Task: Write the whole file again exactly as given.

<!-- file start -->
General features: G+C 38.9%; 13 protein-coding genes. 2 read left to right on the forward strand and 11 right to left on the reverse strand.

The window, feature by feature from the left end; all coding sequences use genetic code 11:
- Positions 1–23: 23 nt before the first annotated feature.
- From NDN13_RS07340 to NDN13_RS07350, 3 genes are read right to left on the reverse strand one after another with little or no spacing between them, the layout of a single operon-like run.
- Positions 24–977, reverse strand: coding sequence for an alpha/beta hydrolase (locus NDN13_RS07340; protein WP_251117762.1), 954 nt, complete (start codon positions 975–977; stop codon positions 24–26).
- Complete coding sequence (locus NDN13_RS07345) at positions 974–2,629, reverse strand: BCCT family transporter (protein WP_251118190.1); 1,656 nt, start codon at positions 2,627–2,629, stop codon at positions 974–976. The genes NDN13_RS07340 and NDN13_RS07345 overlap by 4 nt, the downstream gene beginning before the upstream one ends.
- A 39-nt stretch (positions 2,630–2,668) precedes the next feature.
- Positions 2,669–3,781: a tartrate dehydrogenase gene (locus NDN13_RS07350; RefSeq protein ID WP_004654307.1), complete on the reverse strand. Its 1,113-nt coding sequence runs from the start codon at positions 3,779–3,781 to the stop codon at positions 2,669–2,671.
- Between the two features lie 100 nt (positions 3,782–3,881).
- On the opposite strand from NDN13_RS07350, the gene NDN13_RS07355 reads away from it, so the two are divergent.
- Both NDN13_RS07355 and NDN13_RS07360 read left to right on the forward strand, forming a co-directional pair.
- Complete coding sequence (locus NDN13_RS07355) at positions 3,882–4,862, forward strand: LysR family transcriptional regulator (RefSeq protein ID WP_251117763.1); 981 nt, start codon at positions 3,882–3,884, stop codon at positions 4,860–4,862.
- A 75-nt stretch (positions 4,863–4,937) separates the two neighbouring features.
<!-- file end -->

General features: G+C 38.9%; 13 protein-coding genes. 2 read left to right on the forward strand and 11 right to left on the reverse strand.

The window, feature by feature from the left end; all coding sequences use genetic code 11:
- Positions 1–23: 23 nt before the first annotated feature.
- From NDN13_RS07340 to NDN13_RS07350, 3 genes are read right to left on the reverse strand one after another with little or no spacing between them, the layout of a single operon-like run.
- Positions 24–977, reverse strand: coding sequence for an alpha/beta hydrolase (locus NDN13_RS07340; protein WP_251117762.1), 954 nt, complete (start codon positions 975–977; stop codon positions 24–26).
- Complete coding sequence (locus NDN13_RS07345) at positions 974–2,629, reverse strand: BCCT family transporter (protein WP_251118190.1); 1,656 nt, start codon at positions 2,627–2,629, stop codon at positions 974–976. The genes NDN13_RS07340 and NDN13_RS07345 overlap by 4 nt, the downstream gene beginning before the upstream one ends.
- A 39-nt stretch (positions 2,630–2,668) precedes the next feature.
- Positions 2,669–3,781: a tartrate dehydrogenase gene (locus NDN13_RS07350; RefSeq protein ID WP_004654307.1), complete on the reverse strand. Its 1,113-nt coding sequence runs from the start codon at positions 3,779–3,781 to the stop codon at positions 2,669–2,671.
- Between the two features lie 100 nt (positions 3,782–3,881).
- On the opposite strand from NDN13_RS07350, the gene NDN13_RS07355 reads away from it, so the two are divergent.
- Both NDN13_RS07355 and NDN13_RS07360 read left to right on the forward strand, forming a co-directional pair.
- Complete coding sequence (locus NDN13_RS07355) at positions 3,882–4,862, forward strand: LysR family transcriptional regulator (RefSeq protein ID WP_251117763.1); 981 nt, start codon at positions 3,882–3,884, stop codon at positions 4,860–4,862.
- A 75-nt stretch (positions 4,863–4,937) separates the two neighbouring features.